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Is the United Auto Workers union getting a better deal than bondholders in the impending bankruptcy of

General Motors



Key bondholders obviously think so. Even as they announced their agreement to a deal with the Treasury on Thursday, they noted, in a public statement, that they "remain troubled by preferential treatment" for the Voluntary Employee Beneficiary Association, a health care trust fund for retirees administered by the union.

Asked to respond to bondholder complaints at a news conference Friday, UAW President Ron Gettelfinger said the union "is not in any kind of a shouting match or a pushback with the bondholders."

"Every stakeholder involved in this process has done the best that they possibly could," he said, noting that as for the UAW, "We are negotiators and that's what we do," adding, "The men and women of the UAW were on third base when this process started in regards to making concessions to help this company. No other stakeholder at that time was in the ballpark."

His point, it seemed, was that the UAW was more willing to negotiate, and perhaps more skilled at doing so.

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On Thursday, in a letter to members of Congress, UAW Legislative Director Alan Reuther wrote that comparing the two groups' claims is not necessarily an apples-to-apples comparison.

Reuter said retirees, promised health care years ago, have no place else to go, while bondholders are investors with options as well as diversified portfolios.

"The retirees gave a lifetime of service to GM in return for the promise that they would receive health care coverage during their retirement years," he wrote. "(Now), they will be forced to live with reduced access to health care and/or a lower standard of living." By contrast, he said, "Most bondholders are investors who can spread any losses across a broad portfolio."

Gettelfinger said Friday that retirees are facing 25% reductions in their health care benefits despite having been given guarantees, but he also suggested that without union sacrifice and government invention, GM might not survive. "This was a matter of salvation, salvaging as much as we possibly could for our retirees," he said. Specific reductions will be determined by VEBA trustees, not by the UAW, he said.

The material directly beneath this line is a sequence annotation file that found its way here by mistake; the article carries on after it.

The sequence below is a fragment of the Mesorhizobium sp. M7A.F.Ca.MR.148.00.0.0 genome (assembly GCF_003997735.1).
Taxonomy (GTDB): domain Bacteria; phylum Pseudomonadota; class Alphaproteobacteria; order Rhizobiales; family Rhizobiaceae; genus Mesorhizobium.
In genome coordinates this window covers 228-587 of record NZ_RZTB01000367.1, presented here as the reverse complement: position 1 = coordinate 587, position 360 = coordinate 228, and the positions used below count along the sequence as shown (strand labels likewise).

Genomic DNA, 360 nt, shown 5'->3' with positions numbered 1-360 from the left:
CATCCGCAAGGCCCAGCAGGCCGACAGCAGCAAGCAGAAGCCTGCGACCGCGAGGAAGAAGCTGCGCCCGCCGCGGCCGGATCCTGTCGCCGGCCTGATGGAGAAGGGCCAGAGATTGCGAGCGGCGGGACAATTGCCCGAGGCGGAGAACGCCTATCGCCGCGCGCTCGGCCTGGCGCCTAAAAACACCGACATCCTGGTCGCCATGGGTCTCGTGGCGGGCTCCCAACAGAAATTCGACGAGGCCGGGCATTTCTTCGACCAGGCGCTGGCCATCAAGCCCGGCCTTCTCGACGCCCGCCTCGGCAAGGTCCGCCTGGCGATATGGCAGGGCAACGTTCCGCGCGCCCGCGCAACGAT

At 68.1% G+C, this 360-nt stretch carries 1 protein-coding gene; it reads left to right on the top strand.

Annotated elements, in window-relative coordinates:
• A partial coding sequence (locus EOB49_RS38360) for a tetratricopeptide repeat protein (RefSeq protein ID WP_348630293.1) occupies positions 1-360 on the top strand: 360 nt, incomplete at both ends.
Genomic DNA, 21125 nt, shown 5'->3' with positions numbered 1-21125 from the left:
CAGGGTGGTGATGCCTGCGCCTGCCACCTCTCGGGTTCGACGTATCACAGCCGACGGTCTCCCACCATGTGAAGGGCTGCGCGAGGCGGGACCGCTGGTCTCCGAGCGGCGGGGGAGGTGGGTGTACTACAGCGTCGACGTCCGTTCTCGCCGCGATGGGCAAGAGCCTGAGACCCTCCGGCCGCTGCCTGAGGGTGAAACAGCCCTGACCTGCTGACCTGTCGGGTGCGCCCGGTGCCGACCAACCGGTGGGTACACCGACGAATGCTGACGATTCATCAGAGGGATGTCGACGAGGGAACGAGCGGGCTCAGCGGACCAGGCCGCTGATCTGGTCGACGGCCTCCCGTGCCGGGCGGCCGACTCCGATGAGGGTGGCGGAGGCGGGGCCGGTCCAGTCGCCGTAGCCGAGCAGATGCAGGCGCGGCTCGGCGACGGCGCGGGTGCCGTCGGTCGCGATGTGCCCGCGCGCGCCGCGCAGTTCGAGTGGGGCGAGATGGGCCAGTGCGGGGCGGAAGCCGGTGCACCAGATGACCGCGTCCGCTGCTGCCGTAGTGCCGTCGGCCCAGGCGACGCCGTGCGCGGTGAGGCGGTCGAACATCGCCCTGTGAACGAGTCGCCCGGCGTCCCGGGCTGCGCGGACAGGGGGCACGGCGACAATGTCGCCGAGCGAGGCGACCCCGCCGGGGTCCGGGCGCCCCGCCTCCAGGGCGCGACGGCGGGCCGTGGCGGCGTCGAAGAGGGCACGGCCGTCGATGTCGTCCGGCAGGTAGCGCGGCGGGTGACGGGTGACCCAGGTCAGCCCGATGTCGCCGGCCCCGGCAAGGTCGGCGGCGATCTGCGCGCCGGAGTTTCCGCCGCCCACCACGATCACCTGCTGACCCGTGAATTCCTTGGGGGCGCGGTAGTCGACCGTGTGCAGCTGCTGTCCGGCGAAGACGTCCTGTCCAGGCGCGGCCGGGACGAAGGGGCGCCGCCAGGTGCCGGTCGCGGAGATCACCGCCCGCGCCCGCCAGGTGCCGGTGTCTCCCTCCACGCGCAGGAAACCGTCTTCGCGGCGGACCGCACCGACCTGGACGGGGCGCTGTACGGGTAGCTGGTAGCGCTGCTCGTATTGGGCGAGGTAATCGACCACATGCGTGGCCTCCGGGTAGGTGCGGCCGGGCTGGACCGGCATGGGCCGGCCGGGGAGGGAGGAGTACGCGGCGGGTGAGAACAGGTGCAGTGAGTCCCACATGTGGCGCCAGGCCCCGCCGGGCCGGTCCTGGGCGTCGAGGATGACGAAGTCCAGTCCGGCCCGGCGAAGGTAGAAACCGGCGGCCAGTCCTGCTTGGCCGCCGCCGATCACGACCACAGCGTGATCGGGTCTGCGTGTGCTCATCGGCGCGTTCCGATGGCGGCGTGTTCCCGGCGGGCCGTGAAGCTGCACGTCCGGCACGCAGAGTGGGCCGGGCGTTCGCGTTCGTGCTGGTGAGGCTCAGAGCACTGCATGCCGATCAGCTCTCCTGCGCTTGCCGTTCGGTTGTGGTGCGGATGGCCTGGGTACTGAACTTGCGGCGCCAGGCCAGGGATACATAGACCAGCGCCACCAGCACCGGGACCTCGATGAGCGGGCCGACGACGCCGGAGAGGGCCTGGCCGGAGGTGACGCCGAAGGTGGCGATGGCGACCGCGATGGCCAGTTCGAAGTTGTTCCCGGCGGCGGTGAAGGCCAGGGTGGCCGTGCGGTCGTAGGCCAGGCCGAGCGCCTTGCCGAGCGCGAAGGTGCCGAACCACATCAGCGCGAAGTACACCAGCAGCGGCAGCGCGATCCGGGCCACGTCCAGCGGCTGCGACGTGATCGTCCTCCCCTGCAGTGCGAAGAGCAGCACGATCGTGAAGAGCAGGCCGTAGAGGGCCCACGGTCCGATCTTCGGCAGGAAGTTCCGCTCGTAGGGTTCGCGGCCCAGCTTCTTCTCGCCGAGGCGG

In the deal crafted by the U.S. Treasury, the Treasury would hold 72.5% of the stock in the new GM, as well as $8 billion in debt and $2.5 billion in preferred stock paying 9% interest, in return for nearly $50 billion in funding before and during bankruptcy.

In return for $20 billion of GM obligations, the VEBA would receive 17.5% of the new company, as well as a $2.5 billion note and $6.5 billion in preferred stock paying 9% interest. The VEBA will also have a seat on the board of directors.

Meanwhile, in return for $27 billion in GM debt, the bondholders would get 10% of the stock as well as warrants to purchase up to 15% more.

Setting aside the argument that a moral imperative can be assigned with health care claims, it is understandable that bondholders might not be satisfied by the contrast in the treatment of the two parties.

In a report Friday, Credit Sights analyst Glenn Reynolds wrote that the bondholders receive less equity than the VEBA, as well as zero in notes and zero in preferred stock. Reynolds called the bondholders' deal a politically-motivated "cram-down jam-job being designed by the enormously powerful Auto Task Force," which he said is eyeing labor support in 2010 Senate elections in swing states such as Missouri and Ohio.